Elder Law Estate Planning Basics – What About Pets?

When planning our estate, most of us do so with the intent of making sure our family and close friends are taken care of after we pass away and for some of us, that can include our companion animals many consider to be as close as family. Fortunately, New York trust and estate laws allows taking care of our pets to be more than an afterthought and gives individuals the opportunity to proactively plan for the even that we may not be around to take care of the animals we love so much.


In New York, the legal mechanism that allows pet owners to posthumously care for their companion animals can be found in the Uniform Probate Code § 2-907. Honorary Trusts; Trusts for Pets. New York is one of over 20-states that allow these special kinds of trusts to allow for the care of pets and other domesticated animals. Depending on the type of animals to be cared for, these arrangements may be as simple as bequeathing animals in a will and leaving a small amount of money or as complex as placing an entire farm into a trust and allowing beneficiaries to name caretakers.


Honorary trusts can be created for a whole host of situations with the basic goal being to have money put away to ensure maintenance of some property. This can include keeping headstones at cemeteries in good condition, preserving artwork, and providing for food and medical care of pets. It is not necessary to have a beneficiary named but it is also important to note that these types of trust can only last for 21-years, which may complicate care for long-lived animals.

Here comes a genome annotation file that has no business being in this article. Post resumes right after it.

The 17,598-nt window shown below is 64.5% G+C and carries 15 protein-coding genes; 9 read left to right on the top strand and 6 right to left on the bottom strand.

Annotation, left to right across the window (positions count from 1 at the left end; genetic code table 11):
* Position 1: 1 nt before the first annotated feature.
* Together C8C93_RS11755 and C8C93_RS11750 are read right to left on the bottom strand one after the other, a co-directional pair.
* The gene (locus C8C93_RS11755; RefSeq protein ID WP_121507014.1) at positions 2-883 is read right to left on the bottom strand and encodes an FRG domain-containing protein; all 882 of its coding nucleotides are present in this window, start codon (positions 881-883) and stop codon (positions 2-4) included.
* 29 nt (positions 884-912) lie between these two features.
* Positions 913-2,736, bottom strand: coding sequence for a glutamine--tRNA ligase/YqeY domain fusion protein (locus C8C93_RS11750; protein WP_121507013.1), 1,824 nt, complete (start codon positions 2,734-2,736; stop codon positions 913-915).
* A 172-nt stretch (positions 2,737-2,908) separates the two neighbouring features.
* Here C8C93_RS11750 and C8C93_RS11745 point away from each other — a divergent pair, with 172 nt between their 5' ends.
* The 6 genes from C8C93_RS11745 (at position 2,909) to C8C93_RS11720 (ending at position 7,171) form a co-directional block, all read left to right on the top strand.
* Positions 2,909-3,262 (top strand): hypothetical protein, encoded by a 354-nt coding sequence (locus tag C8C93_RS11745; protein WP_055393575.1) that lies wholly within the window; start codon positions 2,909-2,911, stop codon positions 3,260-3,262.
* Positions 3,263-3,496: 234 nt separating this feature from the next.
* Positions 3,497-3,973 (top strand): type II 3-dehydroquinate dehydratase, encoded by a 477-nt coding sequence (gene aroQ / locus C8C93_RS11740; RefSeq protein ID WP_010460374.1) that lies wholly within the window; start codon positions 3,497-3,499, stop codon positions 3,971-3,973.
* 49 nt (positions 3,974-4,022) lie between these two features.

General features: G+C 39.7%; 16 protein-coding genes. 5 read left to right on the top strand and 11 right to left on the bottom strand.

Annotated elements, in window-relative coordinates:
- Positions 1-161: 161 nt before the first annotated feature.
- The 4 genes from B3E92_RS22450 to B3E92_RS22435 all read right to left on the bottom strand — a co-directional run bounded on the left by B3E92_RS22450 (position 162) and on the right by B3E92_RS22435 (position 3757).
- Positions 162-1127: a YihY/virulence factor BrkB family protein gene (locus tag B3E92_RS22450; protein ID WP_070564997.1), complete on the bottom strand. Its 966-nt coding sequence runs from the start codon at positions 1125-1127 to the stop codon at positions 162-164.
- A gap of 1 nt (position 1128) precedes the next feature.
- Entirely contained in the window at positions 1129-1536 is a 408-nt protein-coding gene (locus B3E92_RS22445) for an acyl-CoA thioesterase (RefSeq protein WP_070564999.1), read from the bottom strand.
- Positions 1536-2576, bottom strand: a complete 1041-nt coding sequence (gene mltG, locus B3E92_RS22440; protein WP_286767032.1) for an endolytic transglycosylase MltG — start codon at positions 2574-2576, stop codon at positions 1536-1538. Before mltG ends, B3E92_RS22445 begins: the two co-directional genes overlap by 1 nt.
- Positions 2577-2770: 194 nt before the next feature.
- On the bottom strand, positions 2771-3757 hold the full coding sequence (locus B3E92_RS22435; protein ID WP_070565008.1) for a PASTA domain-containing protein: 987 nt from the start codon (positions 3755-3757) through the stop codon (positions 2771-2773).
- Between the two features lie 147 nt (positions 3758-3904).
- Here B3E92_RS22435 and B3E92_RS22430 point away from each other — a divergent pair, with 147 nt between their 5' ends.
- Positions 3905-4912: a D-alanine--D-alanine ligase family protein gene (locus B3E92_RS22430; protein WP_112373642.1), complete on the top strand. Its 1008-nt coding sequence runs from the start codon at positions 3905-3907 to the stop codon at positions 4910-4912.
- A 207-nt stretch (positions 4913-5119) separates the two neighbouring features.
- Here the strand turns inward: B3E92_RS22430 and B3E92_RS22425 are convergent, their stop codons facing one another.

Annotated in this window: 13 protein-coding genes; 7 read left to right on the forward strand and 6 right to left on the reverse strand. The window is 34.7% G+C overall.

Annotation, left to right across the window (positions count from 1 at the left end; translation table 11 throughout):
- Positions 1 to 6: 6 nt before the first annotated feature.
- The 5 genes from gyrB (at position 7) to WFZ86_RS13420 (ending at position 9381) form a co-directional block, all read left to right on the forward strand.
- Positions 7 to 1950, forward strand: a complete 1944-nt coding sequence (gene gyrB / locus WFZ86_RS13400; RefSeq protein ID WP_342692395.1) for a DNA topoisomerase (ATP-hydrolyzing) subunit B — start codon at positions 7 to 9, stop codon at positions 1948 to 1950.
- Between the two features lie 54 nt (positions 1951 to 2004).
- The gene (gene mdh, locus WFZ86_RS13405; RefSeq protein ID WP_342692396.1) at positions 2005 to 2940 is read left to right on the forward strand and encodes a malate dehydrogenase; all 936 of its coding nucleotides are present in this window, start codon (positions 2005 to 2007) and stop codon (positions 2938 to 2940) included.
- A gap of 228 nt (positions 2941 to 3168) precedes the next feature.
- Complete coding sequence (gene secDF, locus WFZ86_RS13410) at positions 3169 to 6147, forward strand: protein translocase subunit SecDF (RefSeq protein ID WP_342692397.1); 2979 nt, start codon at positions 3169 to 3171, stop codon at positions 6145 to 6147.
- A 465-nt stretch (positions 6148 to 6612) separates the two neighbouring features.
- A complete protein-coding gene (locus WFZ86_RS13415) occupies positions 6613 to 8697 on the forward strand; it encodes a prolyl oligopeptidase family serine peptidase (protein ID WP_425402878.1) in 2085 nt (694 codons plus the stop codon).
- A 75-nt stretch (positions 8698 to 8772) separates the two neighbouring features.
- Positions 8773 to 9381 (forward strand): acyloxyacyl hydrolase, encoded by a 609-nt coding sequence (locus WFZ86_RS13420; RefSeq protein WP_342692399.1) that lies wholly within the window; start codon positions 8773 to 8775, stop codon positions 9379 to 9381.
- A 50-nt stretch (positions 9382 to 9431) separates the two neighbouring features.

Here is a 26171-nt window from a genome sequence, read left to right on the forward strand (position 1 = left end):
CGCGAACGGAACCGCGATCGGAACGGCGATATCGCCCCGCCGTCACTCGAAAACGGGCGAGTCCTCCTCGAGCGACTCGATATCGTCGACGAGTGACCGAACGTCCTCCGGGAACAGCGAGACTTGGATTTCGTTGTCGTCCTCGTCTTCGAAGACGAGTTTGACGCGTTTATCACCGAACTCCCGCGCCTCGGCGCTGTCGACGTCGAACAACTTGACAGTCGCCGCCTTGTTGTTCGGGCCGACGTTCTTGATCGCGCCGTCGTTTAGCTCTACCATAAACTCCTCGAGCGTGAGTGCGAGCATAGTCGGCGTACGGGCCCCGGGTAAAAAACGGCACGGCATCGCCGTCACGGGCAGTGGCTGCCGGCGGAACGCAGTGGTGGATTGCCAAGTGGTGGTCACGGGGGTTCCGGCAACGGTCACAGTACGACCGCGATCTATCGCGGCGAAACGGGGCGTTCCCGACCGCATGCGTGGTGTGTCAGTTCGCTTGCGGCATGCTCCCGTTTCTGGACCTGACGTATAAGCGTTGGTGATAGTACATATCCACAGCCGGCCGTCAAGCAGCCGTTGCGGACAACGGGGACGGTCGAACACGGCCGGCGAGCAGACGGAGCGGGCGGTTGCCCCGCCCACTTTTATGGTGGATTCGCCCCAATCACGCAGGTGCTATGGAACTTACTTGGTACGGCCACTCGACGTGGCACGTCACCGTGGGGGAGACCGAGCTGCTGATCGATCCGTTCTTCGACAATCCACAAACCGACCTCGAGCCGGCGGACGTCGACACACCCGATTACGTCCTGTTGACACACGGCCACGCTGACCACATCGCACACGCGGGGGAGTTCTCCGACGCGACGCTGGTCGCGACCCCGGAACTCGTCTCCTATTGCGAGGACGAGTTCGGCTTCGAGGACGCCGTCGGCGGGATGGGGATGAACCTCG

Trusts for pets on the other hand terminate when there are no longer any living animals covered by the trust. One important tip for creating a trust is to have language that states the trust covers all animals owned by the creator, rather than naming individual pets by name. These trusts will need a caretaker named to oversee the trust and comply with the wishes of the listor.


As with other trusts, alternate caretakers should be named in case the primary caretaker becomes incapacitated or can otherwise no longer care for the animal. Farm animals like horses may also need a designated sanctuary and allow the caretaker the power to find an alternate should new accomodations be necessary for some unforeseen reason.


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